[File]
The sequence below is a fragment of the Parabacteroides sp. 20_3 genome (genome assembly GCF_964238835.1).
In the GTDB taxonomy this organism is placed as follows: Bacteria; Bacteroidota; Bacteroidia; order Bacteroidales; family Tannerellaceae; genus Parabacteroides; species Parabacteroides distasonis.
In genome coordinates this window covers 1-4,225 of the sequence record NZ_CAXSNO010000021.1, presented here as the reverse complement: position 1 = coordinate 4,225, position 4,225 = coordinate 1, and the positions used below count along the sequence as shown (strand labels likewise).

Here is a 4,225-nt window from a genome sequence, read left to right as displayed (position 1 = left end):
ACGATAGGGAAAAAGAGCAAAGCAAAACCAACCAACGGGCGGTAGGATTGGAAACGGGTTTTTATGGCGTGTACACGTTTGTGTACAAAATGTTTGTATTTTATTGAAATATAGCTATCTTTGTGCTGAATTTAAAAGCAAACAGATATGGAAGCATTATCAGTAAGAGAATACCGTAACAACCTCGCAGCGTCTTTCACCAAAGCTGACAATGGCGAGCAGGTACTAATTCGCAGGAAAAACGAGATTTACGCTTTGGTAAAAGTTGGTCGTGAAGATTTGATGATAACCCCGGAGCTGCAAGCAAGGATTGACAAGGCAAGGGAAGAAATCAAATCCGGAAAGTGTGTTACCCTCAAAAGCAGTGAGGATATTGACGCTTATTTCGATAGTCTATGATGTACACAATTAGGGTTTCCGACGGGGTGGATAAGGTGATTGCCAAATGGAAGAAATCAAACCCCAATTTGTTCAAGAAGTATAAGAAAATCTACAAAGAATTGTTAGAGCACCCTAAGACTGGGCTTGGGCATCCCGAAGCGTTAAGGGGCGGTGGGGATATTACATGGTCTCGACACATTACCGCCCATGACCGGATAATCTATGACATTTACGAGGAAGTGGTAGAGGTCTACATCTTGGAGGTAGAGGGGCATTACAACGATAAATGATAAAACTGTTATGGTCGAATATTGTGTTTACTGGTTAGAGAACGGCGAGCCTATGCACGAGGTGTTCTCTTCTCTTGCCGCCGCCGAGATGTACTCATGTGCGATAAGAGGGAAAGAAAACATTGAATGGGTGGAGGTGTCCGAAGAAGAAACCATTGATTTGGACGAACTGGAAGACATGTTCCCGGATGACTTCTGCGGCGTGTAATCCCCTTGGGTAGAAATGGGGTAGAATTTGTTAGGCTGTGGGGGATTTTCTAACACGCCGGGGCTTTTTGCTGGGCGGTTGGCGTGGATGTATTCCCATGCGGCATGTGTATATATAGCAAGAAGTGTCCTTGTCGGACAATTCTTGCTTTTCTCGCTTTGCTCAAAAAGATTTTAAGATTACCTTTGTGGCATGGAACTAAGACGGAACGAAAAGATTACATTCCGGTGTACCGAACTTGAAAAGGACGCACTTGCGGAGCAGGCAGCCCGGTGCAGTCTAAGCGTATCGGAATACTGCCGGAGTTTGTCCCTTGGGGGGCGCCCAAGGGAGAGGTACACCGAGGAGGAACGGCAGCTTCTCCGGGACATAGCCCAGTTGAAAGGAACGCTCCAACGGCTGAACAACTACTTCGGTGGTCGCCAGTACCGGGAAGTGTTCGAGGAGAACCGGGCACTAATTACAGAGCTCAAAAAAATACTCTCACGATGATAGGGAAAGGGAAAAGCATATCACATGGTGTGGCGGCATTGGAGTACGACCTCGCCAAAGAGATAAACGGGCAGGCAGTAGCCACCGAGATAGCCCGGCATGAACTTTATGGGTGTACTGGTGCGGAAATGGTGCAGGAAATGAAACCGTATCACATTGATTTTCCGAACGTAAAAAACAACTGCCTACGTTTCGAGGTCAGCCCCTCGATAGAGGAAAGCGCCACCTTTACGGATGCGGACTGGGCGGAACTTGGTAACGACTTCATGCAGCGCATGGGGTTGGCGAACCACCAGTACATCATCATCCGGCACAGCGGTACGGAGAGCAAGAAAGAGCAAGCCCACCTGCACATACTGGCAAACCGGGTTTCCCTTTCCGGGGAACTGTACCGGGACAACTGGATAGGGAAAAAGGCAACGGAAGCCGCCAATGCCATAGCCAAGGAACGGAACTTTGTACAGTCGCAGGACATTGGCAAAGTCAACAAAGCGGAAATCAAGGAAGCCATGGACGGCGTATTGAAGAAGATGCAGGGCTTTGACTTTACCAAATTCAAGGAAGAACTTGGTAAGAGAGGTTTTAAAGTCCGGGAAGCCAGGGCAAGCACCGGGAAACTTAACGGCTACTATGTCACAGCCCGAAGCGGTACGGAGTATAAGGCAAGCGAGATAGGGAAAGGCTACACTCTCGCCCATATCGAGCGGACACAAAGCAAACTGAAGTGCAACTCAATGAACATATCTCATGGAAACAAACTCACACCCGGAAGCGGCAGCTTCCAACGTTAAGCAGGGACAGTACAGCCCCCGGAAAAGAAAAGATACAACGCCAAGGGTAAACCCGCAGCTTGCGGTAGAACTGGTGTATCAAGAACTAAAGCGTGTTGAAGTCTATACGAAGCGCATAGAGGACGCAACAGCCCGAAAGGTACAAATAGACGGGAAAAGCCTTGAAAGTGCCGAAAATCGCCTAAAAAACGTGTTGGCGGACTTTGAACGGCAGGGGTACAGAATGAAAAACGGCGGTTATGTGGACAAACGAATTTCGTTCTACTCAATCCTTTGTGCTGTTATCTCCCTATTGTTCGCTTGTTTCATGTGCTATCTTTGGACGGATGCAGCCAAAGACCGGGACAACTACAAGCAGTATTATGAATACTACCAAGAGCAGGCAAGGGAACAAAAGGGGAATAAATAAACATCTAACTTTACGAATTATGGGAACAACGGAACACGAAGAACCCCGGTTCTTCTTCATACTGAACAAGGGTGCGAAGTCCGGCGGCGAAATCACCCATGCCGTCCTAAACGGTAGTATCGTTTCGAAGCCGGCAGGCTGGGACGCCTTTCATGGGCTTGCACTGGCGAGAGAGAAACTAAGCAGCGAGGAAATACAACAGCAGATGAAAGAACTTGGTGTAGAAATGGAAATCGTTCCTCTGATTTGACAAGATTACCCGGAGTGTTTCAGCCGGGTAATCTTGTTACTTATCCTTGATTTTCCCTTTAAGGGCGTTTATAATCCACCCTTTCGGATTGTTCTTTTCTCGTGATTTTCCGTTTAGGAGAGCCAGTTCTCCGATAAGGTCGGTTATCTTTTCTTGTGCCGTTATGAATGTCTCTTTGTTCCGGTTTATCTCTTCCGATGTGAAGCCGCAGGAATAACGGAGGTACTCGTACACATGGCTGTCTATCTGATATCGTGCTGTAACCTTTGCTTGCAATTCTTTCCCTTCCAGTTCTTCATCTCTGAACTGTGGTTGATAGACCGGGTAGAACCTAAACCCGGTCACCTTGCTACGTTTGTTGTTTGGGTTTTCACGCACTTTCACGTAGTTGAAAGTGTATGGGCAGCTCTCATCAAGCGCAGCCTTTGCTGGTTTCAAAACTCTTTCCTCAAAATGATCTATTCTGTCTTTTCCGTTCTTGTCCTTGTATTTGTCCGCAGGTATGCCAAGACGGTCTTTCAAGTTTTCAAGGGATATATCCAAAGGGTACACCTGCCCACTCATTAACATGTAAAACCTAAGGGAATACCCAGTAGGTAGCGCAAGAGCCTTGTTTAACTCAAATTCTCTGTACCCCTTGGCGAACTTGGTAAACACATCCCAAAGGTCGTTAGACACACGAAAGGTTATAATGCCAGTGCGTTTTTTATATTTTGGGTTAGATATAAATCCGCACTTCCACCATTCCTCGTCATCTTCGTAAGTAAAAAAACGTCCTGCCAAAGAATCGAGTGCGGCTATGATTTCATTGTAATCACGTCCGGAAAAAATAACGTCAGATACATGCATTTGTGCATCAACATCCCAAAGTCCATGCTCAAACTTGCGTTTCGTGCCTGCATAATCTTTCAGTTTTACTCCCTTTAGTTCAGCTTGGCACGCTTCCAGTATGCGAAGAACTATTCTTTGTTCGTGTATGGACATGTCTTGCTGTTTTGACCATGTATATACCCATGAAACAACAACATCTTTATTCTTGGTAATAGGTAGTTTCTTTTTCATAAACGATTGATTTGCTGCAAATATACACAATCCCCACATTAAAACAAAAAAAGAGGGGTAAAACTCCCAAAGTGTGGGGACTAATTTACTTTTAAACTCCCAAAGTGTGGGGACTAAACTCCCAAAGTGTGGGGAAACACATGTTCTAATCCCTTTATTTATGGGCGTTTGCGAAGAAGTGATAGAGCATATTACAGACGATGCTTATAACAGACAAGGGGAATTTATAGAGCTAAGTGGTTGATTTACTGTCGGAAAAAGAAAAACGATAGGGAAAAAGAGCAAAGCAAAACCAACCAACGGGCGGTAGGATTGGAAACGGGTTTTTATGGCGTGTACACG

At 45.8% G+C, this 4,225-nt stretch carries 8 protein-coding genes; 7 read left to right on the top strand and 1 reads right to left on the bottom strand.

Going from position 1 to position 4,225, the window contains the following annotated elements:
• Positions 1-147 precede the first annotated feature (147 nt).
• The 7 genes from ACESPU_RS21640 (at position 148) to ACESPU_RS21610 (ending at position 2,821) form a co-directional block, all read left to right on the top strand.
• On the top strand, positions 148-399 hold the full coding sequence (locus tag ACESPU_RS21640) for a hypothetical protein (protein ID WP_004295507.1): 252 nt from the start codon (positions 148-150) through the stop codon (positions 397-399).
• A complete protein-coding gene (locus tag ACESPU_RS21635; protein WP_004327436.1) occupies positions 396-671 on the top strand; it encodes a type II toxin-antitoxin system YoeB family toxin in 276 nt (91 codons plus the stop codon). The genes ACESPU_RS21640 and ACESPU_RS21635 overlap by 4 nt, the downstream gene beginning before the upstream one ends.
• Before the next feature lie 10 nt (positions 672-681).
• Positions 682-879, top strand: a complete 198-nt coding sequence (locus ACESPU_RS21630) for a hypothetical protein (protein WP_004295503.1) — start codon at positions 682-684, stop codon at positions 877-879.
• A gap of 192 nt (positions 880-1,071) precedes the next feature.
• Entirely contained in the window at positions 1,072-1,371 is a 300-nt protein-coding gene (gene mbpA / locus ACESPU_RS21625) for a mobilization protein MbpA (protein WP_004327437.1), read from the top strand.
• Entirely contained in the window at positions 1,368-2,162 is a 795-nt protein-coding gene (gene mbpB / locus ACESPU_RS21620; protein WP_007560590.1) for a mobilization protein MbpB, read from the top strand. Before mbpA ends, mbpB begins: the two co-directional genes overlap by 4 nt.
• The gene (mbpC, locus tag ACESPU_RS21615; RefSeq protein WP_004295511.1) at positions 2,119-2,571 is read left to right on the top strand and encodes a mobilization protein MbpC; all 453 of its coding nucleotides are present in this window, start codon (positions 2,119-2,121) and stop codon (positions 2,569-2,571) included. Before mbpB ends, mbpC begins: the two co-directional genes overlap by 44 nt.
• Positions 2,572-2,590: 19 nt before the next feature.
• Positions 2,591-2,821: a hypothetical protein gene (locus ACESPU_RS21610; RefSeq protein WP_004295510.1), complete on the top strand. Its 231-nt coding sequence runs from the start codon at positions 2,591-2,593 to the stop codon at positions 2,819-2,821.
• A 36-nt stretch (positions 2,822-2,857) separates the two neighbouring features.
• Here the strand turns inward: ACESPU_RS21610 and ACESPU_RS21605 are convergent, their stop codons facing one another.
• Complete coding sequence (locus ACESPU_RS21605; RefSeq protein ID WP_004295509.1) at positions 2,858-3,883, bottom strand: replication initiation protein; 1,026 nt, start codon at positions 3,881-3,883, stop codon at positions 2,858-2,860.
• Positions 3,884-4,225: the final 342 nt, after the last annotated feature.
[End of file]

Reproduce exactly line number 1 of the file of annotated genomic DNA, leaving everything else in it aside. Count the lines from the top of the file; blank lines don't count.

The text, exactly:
The sequence below is a fragment of the Parabacteroides sp. 20_3 genome (genome assembly GCF_964238835.1).